The Life of Charlotte Bronte HTML version

Chapter 11
I am not aware of all the circumstances which led to the relinquishment of the Lille plan.
Brussels had had from the first a strong attraction for Charlotte; and the idea of going
there, in preference to any other place, had only been given up in consequence of the
information received of the second-rate character of its schools. In one of her letters
reference has been made to Mrs. Jenkins, the wife of the chaplain of the British Embassy.
At the request of his brother--a clergyman, living not many miles from Haworth, and an
acquaintance of Mr. Bronte's--she made much inquiry, and at length, after some
discouragement in her search, heard of a school which seemed in every respect desirable.
There was an English lady who had long lived in the Orleans family, amidst the various
fluctuations of their fortunes, and who, when the Princess Louise was married to King
Leopold, accompanied her to Brussels, in the capacity of reader. This lady's
granddaughter was receiving her education at the pensionnat of Madame Heger; and so
satisfied was the grandmother with the kind of instruction given, that she named the
establishment, with high encomiums, to Mrs. Jerkins; and, in consequence, it was decided
that, if the terms suited, Miss Bronte and Emily should proceed thither. M. Heger informs
me that, on receipt of a letter from Charlotte, making very particular inquiries as to the
possible amount of what are usually termed "extras," he and his wife were so much struck
by the simple earnest tone of the letter, that they said to each other:- "These are the
daughters of an English pastor, of moderate means, anxious to learn with an ulterior view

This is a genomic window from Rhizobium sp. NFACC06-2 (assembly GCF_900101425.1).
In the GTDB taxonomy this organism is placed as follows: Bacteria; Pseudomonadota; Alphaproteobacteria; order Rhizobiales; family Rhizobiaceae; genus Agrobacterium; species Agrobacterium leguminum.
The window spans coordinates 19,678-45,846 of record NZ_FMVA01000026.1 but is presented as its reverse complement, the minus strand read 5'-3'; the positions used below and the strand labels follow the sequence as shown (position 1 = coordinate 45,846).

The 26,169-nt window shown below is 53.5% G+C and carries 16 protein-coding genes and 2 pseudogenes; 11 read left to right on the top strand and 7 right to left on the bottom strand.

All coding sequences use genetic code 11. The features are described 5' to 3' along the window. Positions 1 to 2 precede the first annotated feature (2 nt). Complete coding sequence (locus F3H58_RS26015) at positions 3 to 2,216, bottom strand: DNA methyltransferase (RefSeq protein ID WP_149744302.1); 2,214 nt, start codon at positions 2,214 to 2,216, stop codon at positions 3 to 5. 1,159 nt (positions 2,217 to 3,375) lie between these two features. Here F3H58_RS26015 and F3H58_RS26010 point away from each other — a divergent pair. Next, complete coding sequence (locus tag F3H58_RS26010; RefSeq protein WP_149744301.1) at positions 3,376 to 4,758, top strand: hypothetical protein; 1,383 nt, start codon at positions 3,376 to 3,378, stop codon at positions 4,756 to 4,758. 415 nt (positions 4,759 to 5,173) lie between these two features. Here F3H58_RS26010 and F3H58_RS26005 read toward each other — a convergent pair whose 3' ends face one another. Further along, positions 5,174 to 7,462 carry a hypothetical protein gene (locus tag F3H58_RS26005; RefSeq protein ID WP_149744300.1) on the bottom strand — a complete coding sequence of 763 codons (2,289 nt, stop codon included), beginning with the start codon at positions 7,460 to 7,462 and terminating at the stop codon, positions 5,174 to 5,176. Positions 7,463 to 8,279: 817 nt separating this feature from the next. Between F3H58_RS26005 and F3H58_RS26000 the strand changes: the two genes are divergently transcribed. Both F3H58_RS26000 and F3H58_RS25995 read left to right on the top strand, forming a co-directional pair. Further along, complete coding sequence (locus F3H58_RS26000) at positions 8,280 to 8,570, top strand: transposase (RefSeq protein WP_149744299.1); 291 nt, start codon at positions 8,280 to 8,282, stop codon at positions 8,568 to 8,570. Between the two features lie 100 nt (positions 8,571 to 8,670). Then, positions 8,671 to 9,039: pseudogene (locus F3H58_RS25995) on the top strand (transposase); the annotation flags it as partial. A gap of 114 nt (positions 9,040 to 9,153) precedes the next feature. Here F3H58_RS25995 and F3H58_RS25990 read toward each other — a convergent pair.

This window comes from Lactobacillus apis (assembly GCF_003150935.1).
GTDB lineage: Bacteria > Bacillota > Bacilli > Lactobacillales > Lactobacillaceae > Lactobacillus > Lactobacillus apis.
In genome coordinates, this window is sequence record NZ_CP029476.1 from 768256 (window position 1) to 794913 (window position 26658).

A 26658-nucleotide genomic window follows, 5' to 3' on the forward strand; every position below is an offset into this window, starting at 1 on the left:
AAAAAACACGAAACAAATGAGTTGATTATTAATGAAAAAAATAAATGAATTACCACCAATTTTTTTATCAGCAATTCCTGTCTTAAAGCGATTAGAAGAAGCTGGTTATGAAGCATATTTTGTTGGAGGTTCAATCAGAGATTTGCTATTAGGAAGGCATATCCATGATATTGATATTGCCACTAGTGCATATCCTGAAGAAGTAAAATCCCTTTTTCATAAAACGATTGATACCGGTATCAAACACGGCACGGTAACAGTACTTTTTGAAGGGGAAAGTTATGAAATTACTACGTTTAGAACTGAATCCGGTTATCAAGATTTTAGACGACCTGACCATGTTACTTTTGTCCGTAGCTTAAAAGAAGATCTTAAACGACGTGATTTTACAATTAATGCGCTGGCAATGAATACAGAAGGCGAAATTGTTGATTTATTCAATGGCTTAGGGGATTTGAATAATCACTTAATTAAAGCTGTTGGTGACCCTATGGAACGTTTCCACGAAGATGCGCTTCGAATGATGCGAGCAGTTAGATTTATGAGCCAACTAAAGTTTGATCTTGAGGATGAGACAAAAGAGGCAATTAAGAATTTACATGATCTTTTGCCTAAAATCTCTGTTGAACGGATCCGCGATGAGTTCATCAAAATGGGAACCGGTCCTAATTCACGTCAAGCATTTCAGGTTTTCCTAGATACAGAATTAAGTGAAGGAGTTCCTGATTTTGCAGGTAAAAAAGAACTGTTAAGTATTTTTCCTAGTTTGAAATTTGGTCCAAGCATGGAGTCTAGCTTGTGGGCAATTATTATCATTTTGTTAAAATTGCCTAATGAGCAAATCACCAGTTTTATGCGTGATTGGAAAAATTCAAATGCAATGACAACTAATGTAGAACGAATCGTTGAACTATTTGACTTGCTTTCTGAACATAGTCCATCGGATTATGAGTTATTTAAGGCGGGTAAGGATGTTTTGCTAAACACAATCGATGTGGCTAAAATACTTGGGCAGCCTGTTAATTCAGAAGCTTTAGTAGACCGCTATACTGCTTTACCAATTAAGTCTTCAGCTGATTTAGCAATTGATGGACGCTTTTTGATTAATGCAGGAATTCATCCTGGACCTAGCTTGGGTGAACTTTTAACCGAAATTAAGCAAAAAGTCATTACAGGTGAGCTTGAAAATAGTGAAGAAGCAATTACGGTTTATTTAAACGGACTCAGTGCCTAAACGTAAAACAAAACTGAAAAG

of instructing others, and to whom the risk of additional expense is of great consequence.
Let us name a specific sum, within which all expenses shall be included."
This was accordingly done; the agreement was concluded, and the Brontes prepared to
leave their native county for the first time, if we except the melancholy and memorable
residence at Cowan Bridge. Mr. Bronte determined to accompany his daughters. Mary
and her brother, who were experienced in foreign travelling, were also of the party.
Charlotte first saw London in the day or two they now stopped there; and, from an
expression in one of her subsequent letters, they all, I believe, stayed at the Chapter
Coffee House, Paternoster Row--a strange, old-fashioned tavern, of which I shall have
more to say hereafter.
Mary's account of their journey is thus given.
"In passing through London, she seemed to think our business was and ought to be, to see
all the pictures and statues we could. She knew the artists, and know where other
productions of theirs were to be found. I don't remember what we saw except St. Paul's.
Emily was like her in these habits of mind, but certainly never took her opinion, but
always had one to offer . . . I don't know what Charlotte thought of Brussels. We arrived
in the dark, and went next morning to our respective schools to see them. We were, of
course, much preoccupied, and our prospects gloomy. Charlotte used to like the country